Dog breeding laws are becoming increasingly stringent all over the world in an effort to stamp out the so-called “puppy farms” and curb the population of unwanted dogs. So like it or not, dog breeding attracts its share of red tape and it’s best to meet it head on right at the beginning.
The first thing you must determine before embarking on dog breeding is whether you are allowed to have dogs on your property and if so, how many. Such considerations will dictate the number of dogs you can keep (if any!). You must register each dog with your local council (where I live it is mandatory after a pup is 12 weeks of age) and it will be given a tag to wear at all times, and required to also have a collar and medallion furnished with your contact details. The fee for registration of spayed or castrated dogs is low compared to that for breeding dogs.
If you are contemplating going down the track of being a larger (more commercial) breeder, you will need special permission from your local authority. Local authorities normally restrict larger scale dog operations to suitably zoned locations such as ascribed kennel areas or rural-zoned properties.
You As a Dog Breeder
Increasingly new dog breeding laws are being enacted into legislation requiring anyone who is breeding dogs for sale to register themselves as breeders with a central database of some kind. This is rolling out in some states in Australia as I write this and it’s only a matter of time before it comes to a government body near you! The dog breeding laws you will have to conform with will be unique to your state or legislative area and you will need to become familiar with them.
If your operations amount to no more than the breeding of an allowable number of family pets from a normal household then they may be considered by your nation’s taxation system as a hobby. In Australia, at least, the proceeds from a hobby are not considered as taxable income. They are thus tax-free! You will need to check the taxation implications in your country to see if they are similar.
For larger, more commercial dog breeding that is clearly bigger than a hobby, you will probably be subject to tax on any profits, and will need to keep appropriate records too of all expenses and income – yet another reason to stick to a small “backyard” scale enterprise!
If you have a large, clearly commercial (rather than hobby scale) dog breeding venture in mind, then you must keep full records of all transactions of the business for taxation purposes. This would include, of course, all income derived from sales of pups or stud fees, as well as receipts for all expenses including veterinary fees and drugs, food, grooming equipment, kennels, fencing, insurance, registration and licensing fees, advertising costs etc.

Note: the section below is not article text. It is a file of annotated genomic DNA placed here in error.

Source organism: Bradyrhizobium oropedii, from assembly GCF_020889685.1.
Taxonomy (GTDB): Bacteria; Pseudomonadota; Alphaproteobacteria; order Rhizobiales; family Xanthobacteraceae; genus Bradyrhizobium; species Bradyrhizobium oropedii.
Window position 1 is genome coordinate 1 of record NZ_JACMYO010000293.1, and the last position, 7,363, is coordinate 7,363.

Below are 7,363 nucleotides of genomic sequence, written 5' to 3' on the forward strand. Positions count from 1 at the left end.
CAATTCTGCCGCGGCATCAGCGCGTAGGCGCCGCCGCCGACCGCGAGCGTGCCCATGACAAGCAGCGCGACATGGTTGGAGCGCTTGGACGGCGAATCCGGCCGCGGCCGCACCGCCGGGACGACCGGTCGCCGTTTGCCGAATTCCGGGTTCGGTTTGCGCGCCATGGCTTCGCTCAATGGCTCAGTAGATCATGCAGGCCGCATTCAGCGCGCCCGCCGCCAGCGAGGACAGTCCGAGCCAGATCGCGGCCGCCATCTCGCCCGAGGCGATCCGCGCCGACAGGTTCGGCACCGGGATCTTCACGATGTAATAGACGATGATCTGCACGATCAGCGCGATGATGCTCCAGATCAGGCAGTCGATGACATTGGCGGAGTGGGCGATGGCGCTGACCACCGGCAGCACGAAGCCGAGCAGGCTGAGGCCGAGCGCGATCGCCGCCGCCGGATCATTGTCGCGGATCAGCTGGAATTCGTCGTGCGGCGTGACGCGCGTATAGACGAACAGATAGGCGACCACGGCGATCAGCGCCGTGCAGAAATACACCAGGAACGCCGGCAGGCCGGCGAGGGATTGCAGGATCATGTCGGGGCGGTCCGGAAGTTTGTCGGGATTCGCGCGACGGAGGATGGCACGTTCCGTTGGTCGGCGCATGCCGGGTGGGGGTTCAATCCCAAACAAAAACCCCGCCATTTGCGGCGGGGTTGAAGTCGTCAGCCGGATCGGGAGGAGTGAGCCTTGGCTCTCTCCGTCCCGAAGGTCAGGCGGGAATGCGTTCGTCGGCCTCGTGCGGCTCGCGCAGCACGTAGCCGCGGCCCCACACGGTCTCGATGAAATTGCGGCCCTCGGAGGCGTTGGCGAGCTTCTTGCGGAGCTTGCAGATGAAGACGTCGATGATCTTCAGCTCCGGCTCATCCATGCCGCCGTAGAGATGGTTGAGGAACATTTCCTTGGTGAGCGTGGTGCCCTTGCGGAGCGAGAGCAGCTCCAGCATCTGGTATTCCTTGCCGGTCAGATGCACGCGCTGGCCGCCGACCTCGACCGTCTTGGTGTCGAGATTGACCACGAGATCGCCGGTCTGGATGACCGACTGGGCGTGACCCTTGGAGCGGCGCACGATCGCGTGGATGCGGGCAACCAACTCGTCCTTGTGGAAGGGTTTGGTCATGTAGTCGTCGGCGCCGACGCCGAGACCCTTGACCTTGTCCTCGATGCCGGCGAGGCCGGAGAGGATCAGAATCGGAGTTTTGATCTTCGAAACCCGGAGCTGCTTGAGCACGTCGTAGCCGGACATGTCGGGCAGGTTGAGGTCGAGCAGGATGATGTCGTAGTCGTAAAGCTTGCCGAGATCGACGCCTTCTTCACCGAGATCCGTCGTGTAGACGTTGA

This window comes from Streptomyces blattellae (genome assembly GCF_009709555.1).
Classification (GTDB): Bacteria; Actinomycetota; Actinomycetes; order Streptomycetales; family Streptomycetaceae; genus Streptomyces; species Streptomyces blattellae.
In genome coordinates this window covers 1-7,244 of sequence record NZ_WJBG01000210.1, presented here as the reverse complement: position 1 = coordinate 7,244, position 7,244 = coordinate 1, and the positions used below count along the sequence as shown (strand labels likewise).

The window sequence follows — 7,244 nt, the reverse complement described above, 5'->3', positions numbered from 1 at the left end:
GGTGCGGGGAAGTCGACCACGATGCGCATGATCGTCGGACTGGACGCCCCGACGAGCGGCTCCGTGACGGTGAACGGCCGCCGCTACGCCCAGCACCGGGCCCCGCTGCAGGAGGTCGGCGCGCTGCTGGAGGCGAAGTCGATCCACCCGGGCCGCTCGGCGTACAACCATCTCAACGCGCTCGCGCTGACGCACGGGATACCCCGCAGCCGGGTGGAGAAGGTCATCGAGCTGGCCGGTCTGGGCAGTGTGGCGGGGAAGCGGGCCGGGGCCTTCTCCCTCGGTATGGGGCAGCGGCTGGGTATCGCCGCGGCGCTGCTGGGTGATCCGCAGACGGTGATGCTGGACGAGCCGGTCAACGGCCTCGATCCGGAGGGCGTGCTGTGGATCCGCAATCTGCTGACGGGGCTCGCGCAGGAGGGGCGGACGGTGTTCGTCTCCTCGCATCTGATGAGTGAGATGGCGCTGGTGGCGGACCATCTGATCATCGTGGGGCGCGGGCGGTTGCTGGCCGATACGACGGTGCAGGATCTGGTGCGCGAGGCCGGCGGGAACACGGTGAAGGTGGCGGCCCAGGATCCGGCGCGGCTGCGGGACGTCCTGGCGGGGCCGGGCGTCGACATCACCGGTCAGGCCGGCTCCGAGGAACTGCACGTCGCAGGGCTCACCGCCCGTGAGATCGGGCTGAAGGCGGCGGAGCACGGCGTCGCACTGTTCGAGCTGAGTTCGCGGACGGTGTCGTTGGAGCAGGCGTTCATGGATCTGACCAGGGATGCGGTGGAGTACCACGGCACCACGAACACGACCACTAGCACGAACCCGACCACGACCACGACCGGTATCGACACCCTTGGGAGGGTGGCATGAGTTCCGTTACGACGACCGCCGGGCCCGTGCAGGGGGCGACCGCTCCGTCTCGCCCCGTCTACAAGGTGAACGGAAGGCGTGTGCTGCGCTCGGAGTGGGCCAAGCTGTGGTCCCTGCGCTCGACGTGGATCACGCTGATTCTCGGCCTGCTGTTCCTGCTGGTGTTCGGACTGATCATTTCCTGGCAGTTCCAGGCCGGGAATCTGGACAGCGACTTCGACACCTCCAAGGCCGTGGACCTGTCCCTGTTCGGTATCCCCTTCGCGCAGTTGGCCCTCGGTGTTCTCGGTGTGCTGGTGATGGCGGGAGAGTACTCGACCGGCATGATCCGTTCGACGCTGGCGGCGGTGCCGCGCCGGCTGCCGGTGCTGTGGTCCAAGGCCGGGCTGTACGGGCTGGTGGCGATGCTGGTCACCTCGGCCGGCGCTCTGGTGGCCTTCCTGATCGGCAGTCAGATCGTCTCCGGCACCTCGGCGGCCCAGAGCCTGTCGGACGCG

Choosing a Business / Kennel Name
Your national canine authority (or specialized breed group such as rare breed organizations) exclusively maintains registration of the pedigree and show achievements of all qualified dogs and registered dog breeders in their area of jurisdiction (e.g. a particular state).
If you are breeding registered, purebred dogs then you must be a breeder registered with your presiding kennel/canine authority to be entitled to, in turn, register any pups that issue from your dogs. And this requirement may well be mandatory for all breeders in your area once the new dog breeding laws roll out locally. Being a registered breeder also gives you credibility in the eyes of your clients, and instills their confidence and trust in buying from you. Registration is renewed (and paid) annually, but is a relatively small cost.
As a registered breeder, you will need to choose a ‘kennel name’ or ‘stud prefix’ for your stud. This name will appear as the first name of every registered puppy that you produce from bitches either owned or leased by you. Check out the names of other dog studs for inspiration.
Registering Your Pups
In order to qualify for registration with your kennel club, a dog must have parents who are both registered with the appropriate canine/kennel authority(s) in your country/for your breed. There is usually a time limit on registration such that dogs over a certain age are no longer eligible. When you apply to register a pup you will also have to register the litter (and pay a fee) and (pay another fee to) transfer the ownership of the pup to its new owner. You get to submit a few alternative registered names for the pup. The approved name will appear after your kennel prefix on its Certificate of Registration and Pedigree.
In Australia there are two kinds of dog registration available: Limited Registration and Main Registration.
Limited registration is a “pet only” registration. Dogs on the Limited Register are acknowledged officially as purebreds and permitted to compete in agility and obedience, they are not allowed to be entered in dog shows, nor are their progeny eligible for registration.
The Main Register is the “full” registration. You are entitled to breed, show and register the puppies of your Main Register dog.
Your dogs are valuable and you may choose to insure them against accidental death, theft or other loss. It is also possible to get health insurance for pets.
A sensible precaution against loss of your dogs is to have them microchipped. Your dog’s microchip number is registered on a national database, and the system provides secure identification of your dog for life. Microchipping your dogs may also qualify you for cheaper insurance. Microchipping is a mandatory requirement for all dogs under most new ownership and dog breeding laws taking effect.